She had survived years of
threats, kidnappings and electric-shock torture. Despite the pressure, Digna Ochoa, one of Mexico’s best-known human-rights activists, would not give up her cause.
In October, the lawyer and former nun was finally silenced. She was found shot to death execution style in her Mexico City office. Her killing is the latest in a long series of high-profile assassinations and has once again placed Mexico under the glare of human-rights organizations all over the world. When he took office a year ago, President Vicente Fox vowed to end the government’s legacy of tortures and beatings. Human-rights organizations say the Ochoa case will test whether Fox is serious.
Ochoa’s murder, the first of a human-rights activist in Mexico in 10 years, was decried by everyone from Mexico’s Catholic bishops to the U.S.’s State Department. It took Fox three days to vehemently condemn her killing and vow to see that it would be solved, no matter where the trail leads.
In a related matter last month, Fox announced he would punish any officials found guilty of killing leftist rebels and dissenters during the 1970s and 1980s’ so-called dirty war. The move is unprecedented in Mexico’s history; the government all along denied such incidents ever occurred.
The common belief in Mexico is that Digna Ochoa — whose first name in Spanish means “Dignity” — was killed in retaliation for her dangerous work in defending Zapatista rebels, jailed environmental activists and the poorest peasants shunned by everyone else. Her murder has turned into a whodunit case that has plunged Mexico into a conspiracy maelstrom.
Detectives say they are baffled by the case, but what they know for sure is this: On the night of October 19, someone shot the 37-year-old Ochoa in the head and leg while she worked in her office in Colonia Roma, a well-known middle-class neighborhood of Mexico City. Her killer sprinkled the ground with flour before taking off red latex gloves and placing them on top of her body, slumped in a chair. The killer also left a Czech-made .22-caliber submachine gun manufactured during the 1950s, a weapon police described as “strange” and likely obtained on the black market.
There are even suspicions, according to Mexico City’s district attorney, Bernardo Batiz, that the Mexican army was involved. Senior officers were at odds with the lawyer for defending two environmental-activist peasants from the state of Guerrero. Ochoa contended that Teodoro Cabrera and Rodolfo Montiel were trying to save their local forests from deforestation by the American Boise Cascade logging company and were wrongly charged with drug trafficking and having ties to guerrilla groups. Boise Cascade has since left the area.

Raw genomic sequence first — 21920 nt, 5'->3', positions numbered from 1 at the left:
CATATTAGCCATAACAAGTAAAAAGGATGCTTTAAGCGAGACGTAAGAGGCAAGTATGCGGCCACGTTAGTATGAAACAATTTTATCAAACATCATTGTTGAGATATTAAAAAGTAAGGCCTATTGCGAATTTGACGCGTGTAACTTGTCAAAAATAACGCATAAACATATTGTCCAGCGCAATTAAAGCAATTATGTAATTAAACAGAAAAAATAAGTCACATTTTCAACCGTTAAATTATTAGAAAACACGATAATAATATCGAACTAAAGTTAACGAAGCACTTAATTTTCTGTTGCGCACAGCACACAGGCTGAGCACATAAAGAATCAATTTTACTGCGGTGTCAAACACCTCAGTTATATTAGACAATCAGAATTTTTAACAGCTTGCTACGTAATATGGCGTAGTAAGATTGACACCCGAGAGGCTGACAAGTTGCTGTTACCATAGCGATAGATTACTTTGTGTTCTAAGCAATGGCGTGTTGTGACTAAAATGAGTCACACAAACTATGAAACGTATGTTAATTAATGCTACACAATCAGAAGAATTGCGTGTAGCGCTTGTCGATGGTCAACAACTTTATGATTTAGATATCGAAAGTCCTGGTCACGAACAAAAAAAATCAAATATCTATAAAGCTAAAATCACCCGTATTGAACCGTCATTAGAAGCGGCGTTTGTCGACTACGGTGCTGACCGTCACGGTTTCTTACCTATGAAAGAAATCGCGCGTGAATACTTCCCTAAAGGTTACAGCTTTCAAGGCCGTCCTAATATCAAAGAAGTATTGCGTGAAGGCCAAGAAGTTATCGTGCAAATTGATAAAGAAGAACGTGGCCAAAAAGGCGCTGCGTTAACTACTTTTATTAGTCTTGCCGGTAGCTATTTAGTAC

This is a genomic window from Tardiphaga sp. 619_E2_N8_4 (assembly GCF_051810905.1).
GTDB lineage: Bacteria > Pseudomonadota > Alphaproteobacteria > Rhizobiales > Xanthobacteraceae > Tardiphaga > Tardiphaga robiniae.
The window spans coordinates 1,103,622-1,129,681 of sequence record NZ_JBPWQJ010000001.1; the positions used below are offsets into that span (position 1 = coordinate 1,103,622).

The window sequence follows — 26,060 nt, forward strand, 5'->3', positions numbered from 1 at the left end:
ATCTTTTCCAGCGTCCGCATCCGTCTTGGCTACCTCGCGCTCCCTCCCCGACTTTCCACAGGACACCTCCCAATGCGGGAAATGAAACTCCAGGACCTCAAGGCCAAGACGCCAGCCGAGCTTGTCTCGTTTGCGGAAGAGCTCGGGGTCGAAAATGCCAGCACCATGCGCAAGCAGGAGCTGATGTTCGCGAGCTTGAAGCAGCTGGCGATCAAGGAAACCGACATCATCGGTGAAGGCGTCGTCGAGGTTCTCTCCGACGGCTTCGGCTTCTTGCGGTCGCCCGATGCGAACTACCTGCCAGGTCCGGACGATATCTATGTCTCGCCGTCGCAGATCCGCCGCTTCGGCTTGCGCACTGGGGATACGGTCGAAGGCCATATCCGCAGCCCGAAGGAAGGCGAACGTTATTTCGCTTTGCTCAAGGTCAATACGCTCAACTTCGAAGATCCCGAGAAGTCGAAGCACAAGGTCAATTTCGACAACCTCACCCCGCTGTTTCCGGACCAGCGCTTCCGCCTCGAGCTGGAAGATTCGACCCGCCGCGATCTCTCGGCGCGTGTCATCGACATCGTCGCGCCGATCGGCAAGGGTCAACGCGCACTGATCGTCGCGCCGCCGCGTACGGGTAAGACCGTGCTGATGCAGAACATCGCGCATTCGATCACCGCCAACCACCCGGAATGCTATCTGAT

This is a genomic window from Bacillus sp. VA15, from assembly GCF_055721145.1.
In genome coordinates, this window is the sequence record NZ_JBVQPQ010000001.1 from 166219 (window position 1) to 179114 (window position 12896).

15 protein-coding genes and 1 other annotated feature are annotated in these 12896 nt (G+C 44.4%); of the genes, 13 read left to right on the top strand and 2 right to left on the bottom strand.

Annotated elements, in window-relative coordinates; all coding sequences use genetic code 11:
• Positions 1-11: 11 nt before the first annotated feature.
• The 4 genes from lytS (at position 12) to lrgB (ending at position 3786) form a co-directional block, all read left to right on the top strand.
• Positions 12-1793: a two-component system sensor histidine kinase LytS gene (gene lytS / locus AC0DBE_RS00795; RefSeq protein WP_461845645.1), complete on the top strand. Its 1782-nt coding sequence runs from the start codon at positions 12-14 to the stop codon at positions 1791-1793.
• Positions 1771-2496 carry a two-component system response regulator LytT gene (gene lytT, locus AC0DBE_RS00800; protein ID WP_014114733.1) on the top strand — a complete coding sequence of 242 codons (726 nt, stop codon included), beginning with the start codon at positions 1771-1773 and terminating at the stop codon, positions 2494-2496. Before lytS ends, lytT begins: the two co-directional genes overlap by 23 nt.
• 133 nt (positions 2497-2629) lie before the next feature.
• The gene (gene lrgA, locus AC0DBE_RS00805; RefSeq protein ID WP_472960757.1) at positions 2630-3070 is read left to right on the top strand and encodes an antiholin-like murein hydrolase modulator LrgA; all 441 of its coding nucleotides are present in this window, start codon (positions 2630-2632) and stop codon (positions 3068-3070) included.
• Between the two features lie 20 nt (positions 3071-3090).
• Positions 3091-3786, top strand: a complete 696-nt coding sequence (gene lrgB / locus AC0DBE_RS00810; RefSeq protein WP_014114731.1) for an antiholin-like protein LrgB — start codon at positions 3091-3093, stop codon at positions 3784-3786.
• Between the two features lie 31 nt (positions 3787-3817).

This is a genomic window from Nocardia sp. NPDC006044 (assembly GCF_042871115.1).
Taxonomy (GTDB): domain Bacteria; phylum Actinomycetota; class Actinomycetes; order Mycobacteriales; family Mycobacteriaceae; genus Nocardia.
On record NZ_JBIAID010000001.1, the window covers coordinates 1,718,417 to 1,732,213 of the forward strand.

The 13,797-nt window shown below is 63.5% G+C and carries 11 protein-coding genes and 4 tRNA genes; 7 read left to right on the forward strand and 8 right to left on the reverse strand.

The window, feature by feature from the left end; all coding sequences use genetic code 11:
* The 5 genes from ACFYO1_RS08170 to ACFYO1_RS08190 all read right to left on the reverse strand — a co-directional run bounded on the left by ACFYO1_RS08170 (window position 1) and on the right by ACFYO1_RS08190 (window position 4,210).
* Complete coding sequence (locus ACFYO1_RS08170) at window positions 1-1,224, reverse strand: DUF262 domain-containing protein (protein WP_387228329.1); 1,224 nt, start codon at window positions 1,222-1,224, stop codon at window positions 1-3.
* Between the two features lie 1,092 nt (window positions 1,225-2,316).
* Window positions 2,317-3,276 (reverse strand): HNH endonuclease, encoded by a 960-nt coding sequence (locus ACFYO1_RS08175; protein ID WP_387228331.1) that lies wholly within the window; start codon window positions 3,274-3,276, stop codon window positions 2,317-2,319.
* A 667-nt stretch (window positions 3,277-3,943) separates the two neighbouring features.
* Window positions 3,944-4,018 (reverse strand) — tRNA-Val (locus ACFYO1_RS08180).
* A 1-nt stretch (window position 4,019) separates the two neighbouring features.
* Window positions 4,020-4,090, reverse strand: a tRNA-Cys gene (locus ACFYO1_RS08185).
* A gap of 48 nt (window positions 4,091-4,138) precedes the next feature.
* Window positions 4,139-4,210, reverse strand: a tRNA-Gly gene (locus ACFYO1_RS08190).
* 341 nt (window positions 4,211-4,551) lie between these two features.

In 1999, soldiers captured the two men and allegedly tortured them into signing confessions. Three weeks after Ochoa’s death, Fox responded to pressure from the international human-rights community and freed the two men. Batiz has also considered the possible role of shadowy right-wing forces that could have been irked by Ochoa’s work. He also has questioned Ochoa’s relatives and her boyfriend, whom she met on the Internet seven months before her death. In the months before her killing, Ochoa had taken out a life-insurance policy, though the amount has not been released.
According to the Mexican daily Reforma, Ochoa, in the last e-mail she wrote to her sister, Estela, told her that she and Ochoa’s boyfriend, Juan Jose Vera, were the beneficiaries of her policy. Ochoa instructed her to take care of her possessions. “If something were to happen to me, I am asking you, with Juan Jose, to take care of my things. He can take what he needs and as for the rest, you can find someone who you can give them to,” Ochoa wrote in the
e-mail dated in August.
Vera, a junior high school teacher, denied to Reforma that he knew about being a beneficiary. He said he found out about it when authorities questioned him on November 1.
Ochoa’s death has resonated with Latino activists who see the unsolved case as a continuation of Mexico’s long history of human-rights abuses, said Rodrigo Argueta, a Los Angeles activist. President Fox’s regime is proving to be more of the same, he said. “Human-rights violations continue to happen in Mexico. Ochoa’s murder is proof,” said Argueta, during a demonstration in front of the Mexican Consulate in Los Angeles.
Ochoa grew up in poverty in the southern state of Veracruz, one of 14 children. Her father was a sugar-factory worker and a union leader who fought hard so that his town could have potable water, roads and land certificates. As an activist, he came under attack from the authorities. Ochoa remembered several times when her father was jailed and tortured on false charges. She said she studied law so that she could defend those like her father.